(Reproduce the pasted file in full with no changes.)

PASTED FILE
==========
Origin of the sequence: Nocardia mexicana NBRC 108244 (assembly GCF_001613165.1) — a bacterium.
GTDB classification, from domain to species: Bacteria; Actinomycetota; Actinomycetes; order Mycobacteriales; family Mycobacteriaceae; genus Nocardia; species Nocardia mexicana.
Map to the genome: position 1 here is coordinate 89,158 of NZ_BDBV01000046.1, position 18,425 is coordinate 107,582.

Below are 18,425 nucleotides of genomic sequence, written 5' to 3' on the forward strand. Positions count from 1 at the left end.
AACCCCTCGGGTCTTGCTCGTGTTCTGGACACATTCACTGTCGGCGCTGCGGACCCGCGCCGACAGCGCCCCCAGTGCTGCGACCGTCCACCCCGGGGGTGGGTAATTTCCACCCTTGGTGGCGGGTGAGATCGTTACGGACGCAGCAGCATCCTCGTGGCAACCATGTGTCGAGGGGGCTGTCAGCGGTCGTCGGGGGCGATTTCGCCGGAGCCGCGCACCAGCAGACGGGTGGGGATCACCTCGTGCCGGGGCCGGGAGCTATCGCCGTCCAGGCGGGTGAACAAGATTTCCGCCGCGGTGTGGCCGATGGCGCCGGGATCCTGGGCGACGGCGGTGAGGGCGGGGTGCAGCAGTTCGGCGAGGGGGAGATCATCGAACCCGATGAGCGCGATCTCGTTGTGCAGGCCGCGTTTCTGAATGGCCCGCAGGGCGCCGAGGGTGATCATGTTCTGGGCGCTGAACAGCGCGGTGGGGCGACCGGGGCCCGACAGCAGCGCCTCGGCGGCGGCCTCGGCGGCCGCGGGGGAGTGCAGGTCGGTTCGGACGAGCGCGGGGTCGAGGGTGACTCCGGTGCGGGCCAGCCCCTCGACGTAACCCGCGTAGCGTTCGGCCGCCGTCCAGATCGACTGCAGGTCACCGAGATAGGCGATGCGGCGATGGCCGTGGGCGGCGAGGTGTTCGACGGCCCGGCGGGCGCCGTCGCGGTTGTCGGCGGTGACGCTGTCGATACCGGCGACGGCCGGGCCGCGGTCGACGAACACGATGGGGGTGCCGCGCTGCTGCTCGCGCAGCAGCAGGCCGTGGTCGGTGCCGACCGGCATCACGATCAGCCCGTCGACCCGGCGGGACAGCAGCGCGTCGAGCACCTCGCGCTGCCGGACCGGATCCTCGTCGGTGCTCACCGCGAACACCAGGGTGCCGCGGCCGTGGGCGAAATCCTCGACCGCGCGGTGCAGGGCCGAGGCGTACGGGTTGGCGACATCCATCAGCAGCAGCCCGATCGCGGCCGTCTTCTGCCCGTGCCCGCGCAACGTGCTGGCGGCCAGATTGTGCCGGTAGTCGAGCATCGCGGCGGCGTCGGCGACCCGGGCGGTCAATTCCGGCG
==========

Origin of the sequence: Nocardia mexicana NBRC 108244 (assembly GCF_001613165.1) — a bacterium.
GTDB classification, from domain to species: Bacteria; Actinomycetota; Actinomycetes; order Mycobacteriales; family Mycobacteriaceae; genus Nocardia; species Nocardia mexicana.
Map to the genome: position 1 here is coordinate 89,158 of NZ_BDBV01000046.1, position 18,425 is coordinate 107,582.

Below are 18,425 nucleotides of genomic sequence, written 5' to 3' on the forward strand. Positions count from 1 at the left end.
AACCCCTCGGGTCTTGCTCGTGTTCTGGACACATTCACTGTCGGCGCTGCGGACCCGCGCCGACAGCGCCCCCAGTGCTGCGACCGTCCACCCCGGGGGTGGGTAATTTCCACCCTTGGTGGCGGGTGAGATCGTTACGGACGCAGCAGCATCCTCGTGGCAACCATGTGTCGAGGGGGCTGTCAGCGGTCGTCGGGGGCGATTTCGCCGGAGCCGCGCACCAGCAGACGGGTGGGGATCACCTCGTGCCGGGGCCGGGAGCTATCGCCGTCCAGGCGGGTGAACAAGATTTCCGCCGCGGTGTGGCCGATGGCGCCGGGATCCTGGGCGACGGCGGTGAGGGCGGGGTGCAGCAGTTCGGCGAGGGGGAGATCATCGAACCCGATGAGCGCGATCTCGTTGTGCAGGCCGCGTTTCTGAATGGCCCGCAGGGCGCCGAGGGTGATCATGTTCTGGGCGCTGAACAGCGCGGTGGGGCGACCGGGGCCCGACAGCAGCGCCTCGGCGGCGGCCTCGGCGGCCGCGGGGGAGTGCAGGTCGGTTCGGACGAGCGCGGGGTCGAGGGTGACTCCGGTGCGGGCCAGCCCCTCGACGTAACCCGCGTAGCGTTCGGCCGCCGTCCAGATCGACTGCAGGTCACCGAGATAGGCGATGCGGCGATGGCCGTGGGCGGCGAGGTGTTCGACGGCCCGGCGGGCGCCGTCGCGGTTGTCGGCGGTGACGCTGTCGATACCGGCGACGGCCGGGCCGCGGTCGACGAACACGATGGGGGTGCCGCGCTGCTGCTCGCGCAGCAGCAGGCCGTGGTCGGTGCCGACCGGCATCACGATCAGCCCGTCGACCCGGCGGGACAGCAGCGCGTCGAGCACCTCGCGCTGCCGGACCGGATCCTCGTCGGTGCTCACCGCGAACACCAGGGTGCCGCGGCCGTGGGCGAAATCCTCGACCGCGCGGTGCAGGGCCGAGGCGTACGGGTTGGCGACATCCATCAGCAGCAGCCCGATCGCGGCCGTCTTCTGCCCGTGCCCGCGCAACGTGCTGGCGGCCAGATTGTGCCGGTAGTCGAGCATCGCGGCGGCGTCGGCGACCCGGGCGGTCAATTCCGGCG